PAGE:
WEST JEFFERSON — As a part of the Ashe County Public Library’s Good Neighbor Project, Dana Bowman, author of “Bottled,” a personal memoir of alcoholism and recovery, shared her story with a large crowd at Hensley Hall Wednesday, Oct. 30.
An English teacher for more than 20 years, Bowman decided to take up a writing career while raising two children, Ashe County librarian Suzanne Moore said while introducing Bowman at the start of the discussion.
Born in Kansas, Bowman, along with her brother and two sisters, grew up with a father in recovery. Her father had gotten sober before she was born, Bowman said, so she had never seen him drink.
“My life was pretty basic and not fraught with too much turmoil and trauma,” Bowman said.
Having a father in recovery presented a few problems for her, Bowman added. Children of alcoholics are highly co-dependent, meaning they want everyone around them to be happy, Bowman said.
“I wanted to be a perfect kid, make everyone around me happy, namely my father,” Bowman said.
All the way through college, Bowman said she received straight A’s, graduated first in her class with honors.
“I don’t tell you all of this to make you go, ‘how awesome,’” Bowman said. “Dudes, I’m an alcoholic.”
She added that constantly pushing herself was something she had always done, and she thought that was how everyone lived. She compared herself to an antique car, perfectly maintained on the exterior, but in terrible condition on the interior.
“I was able to maintain a perfect, shiny exterior, but on the inside I was a trembling, sad little girl that just wanted people to love her and didn’t know how to tell people that,” Bowman said.
Bowman explained that she didn’t start drinking until she went to college, but never partied hard and didn’t fall in line with the stereotypical college party lifestyle. She wanted to keep it controlled, and said that between her 20s and 30s, when she did drink, she was at home on her couch with a glass of one, two, three or four glasses of wine.
“I basically was able to use that as arsenal for ‘I don’t have a problem,’” Bowman said.
But looking back on her journals, she said there was an underlying theme that maybe she had a problem with alcohol. Every now and then, she said she would try to get rid of the alcohol, but within another week or so, she would get another bottle of wine.
“I was what you would term on my way to highly functioning myself into a corner,” Bowman said. “Highly functioning is highly dangerous.”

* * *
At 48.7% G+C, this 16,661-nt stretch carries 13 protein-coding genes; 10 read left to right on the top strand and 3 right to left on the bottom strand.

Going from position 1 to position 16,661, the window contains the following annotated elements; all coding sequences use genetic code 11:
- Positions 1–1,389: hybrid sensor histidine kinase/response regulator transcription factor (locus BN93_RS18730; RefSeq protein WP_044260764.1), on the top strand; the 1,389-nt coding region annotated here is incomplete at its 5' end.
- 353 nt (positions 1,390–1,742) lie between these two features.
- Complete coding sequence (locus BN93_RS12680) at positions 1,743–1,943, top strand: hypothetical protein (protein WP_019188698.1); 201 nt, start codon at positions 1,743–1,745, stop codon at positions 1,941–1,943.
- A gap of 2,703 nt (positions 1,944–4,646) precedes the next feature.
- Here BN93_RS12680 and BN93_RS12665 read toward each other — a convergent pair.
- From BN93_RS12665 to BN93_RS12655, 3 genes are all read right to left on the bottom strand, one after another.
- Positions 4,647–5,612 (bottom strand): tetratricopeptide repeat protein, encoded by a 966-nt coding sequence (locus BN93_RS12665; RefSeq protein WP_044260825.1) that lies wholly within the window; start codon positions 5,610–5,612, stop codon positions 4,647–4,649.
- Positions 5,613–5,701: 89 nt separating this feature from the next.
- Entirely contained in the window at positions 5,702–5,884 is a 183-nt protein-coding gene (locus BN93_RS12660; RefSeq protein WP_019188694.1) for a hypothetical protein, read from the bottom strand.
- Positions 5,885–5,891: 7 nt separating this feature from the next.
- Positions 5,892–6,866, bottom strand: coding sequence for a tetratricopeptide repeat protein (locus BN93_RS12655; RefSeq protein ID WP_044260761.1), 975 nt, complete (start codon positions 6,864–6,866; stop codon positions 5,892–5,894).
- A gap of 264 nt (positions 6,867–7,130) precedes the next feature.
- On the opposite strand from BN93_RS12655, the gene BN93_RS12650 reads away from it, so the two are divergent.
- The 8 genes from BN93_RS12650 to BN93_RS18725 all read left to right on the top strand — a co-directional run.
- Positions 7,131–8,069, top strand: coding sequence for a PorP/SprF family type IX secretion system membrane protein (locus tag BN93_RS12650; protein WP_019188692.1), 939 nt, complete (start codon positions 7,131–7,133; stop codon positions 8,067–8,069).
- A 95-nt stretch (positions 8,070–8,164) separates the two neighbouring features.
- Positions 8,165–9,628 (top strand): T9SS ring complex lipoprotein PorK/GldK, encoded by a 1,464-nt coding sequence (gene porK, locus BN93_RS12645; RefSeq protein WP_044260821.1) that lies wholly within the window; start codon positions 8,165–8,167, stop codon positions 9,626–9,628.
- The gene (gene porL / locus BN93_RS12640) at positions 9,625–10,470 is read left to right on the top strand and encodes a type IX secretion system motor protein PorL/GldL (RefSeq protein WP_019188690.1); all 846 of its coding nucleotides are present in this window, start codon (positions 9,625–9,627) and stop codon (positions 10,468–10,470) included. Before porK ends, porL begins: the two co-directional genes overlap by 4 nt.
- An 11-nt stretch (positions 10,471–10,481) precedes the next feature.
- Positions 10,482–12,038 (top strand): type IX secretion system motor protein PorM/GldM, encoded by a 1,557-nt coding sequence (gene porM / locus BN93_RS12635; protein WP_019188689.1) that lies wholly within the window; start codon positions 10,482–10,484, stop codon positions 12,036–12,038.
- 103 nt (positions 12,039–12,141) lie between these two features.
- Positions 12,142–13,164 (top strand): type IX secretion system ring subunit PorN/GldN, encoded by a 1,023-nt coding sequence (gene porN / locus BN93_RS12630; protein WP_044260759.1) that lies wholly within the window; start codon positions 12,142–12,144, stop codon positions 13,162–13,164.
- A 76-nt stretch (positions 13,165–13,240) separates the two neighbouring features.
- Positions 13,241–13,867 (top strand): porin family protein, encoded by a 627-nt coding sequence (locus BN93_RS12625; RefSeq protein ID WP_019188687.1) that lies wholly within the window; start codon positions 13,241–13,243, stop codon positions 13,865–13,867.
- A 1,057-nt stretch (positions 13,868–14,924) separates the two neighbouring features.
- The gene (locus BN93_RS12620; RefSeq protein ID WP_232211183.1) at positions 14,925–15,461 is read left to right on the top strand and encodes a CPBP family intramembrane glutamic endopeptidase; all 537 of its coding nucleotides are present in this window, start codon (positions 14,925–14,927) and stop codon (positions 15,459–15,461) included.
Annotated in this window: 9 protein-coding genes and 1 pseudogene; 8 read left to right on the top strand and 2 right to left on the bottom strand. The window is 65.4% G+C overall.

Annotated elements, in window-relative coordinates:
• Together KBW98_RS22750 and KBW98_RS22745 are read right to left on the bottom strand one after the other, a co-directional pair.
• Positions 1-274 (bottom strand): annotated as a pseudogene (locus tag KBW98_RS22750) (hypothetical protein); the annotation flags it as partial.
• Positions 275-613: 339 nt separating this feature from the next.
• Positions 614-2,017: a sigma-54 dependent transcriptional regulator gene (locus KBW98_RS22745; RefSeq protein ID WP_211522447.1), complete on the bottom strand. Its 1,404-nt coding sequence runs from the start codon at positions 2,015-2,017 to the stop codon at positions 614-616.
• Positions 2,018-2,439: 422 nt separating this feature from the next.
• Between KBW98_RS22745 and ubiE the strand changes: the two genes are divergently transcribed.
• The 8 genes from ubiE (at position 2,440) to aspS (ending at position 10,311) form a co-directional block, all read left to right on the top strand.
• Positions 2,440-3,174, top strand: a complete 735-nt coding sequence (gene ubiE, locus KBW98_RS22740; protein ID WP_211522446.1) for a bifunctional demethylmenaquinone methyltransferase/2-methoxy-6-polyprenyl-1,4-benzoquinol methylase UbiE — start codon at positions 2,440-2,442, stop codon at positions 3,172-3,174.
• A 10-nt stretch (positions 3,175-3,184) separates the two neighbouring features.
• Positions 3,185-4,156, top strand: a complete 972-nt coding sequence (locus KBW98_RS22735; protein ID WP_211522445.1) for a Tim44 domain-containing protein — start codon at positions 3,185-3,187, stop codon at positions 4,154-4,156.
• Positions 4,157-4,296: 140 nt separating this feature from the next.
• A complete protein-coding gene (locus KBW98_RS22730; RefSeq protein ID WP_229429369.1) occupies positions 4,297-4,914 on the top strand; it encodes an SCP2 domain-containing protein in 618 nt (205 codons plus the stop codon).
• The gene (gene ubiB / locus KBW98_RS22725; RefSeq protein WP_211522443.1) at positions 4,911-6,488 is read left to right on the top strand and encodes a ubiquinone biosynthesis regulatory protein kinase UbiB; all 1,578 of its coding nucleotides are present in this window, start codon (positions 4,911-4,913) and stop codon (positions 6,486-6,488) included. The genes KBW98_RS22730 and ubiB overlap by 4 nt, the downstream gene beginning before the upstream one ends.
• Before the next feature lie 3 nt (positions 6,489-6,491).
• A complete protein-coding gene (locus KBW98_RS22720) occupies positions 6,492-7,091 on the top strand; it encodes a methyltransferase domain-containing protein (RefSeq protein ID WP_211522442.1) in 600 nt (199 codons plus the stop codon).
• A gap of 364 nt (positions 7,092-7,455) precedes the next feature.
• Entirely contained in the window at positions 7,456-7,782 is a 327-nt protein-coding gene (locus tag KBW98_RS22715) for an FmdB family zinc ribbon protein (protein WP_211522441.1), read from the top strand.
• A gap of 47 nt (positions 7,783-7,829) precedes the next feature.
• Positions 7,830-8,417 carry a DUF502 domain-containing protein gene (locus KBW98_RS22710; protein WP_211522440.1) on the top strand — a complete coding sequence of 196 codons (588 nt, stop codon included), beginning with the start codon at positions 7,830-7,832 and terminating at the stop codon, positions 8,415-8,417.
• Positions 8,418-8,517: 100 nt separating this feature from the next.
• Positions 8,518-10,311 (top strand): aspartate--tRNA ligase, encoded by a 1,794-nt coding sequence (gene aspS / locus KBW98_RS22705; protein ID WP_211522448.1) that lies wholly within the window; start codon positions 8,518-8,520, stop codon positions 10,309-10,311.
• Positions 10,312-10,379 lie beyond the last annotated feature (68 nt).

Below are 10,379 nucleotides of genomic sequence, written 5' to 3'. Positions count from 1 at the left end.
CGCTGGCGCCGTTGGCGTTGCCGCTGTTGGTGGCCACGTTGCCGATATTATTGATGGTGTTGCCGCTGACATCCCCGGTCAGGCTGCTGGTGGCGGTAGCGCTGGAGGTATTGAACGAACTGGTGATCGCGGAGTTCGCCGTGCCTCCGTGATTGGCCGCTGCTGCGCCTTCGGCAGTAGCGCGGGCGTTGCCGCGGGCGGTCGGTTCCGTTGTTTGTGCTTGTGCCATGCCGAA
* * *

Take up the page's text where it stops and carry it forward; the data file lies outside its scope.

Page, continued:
Bowman added that highly functioning alcoholics are the ones that catch people off guard. No one expects them to be an alcoholic, she said.
“When we think alcoholic, I think we still visualize the guy on the corner with the brown paper bag,” Bowman said. “Well, the guy on the corner with the brown paper bag might have been at one point in time a CEO. We don’t know.”
She added that for those who are highly functioning, they can only keep up with it for so long for they reach a breaking point. Eventually, she said, the wheels are going to fall off.
According to data that Bowman referenced from the Centers for Disease Control and Prevention, binge drinking for women is considered to be at an epidemic level, at a rate of 83 percent among women between 2002 and 2013.
“We’re dealing with some real problems here,” Bowman said.
In addition, Bowman referenced a statistic her father used to always tell her, which was that 50 percent of children of alcoholics become alcoholics themselves. Bowman said she is a walking poster child of that statistic — she herself as a recovering alcoholic, and her brother, who passed away due to alcoholism, making that 50 percent among her siblings.
“Here’s why I became an alcoholic: I’m became an alcoholic because...I don’t know,” Bowman said. “That’s what drives people crazy about alcoholism. They just want to know why.”
She added that are some precursors, such as her father, saying that alcoholism is stitched through the family tree. There were some definite triggers, but she said she was an alcoholic since her 20s.
“My drinking always had some sort of strings attached to it,” Bowman said, later adding that those strings eventually became chains.
As time went on and her drinking increased within a five-month period, Bowman said she started to feel shame, adding that shame is circular and silent. She said she would fall apart daily, then try to put herself back together again, setting goals that she would never end up reaching.
“Shame is what was trapping me,” Bowman said. “I wasn’t able to deal with it, and so I drank.”
Ultimately, she said she surrendered in a deeply spiritual experience that she didn’t want to go into too much detail about, mostly because she didn’t know how to explain it aside from saying that she felt God finally say ‘I love you so much.’
“I just had a moment where I really felt like he was reaching out to me,” Bowman said.
After the surrendering experience, she finally sought help and stopped drinking.
“I thought it would be impossible to do it,” Bowman said. “I will still continue to be on this journey forever until I die, and that’s good, and that’s a blessing, and I love it. I love this life because it’s actually given me the ability to say, ‘Hi, my name is Dana, and I’m an alcoholic,’ and I’m grateful because being an alcoholic, in itself, is awful — but being an alcoholic in recovery is awesome. It eliminates so many things about me I never thought possible.”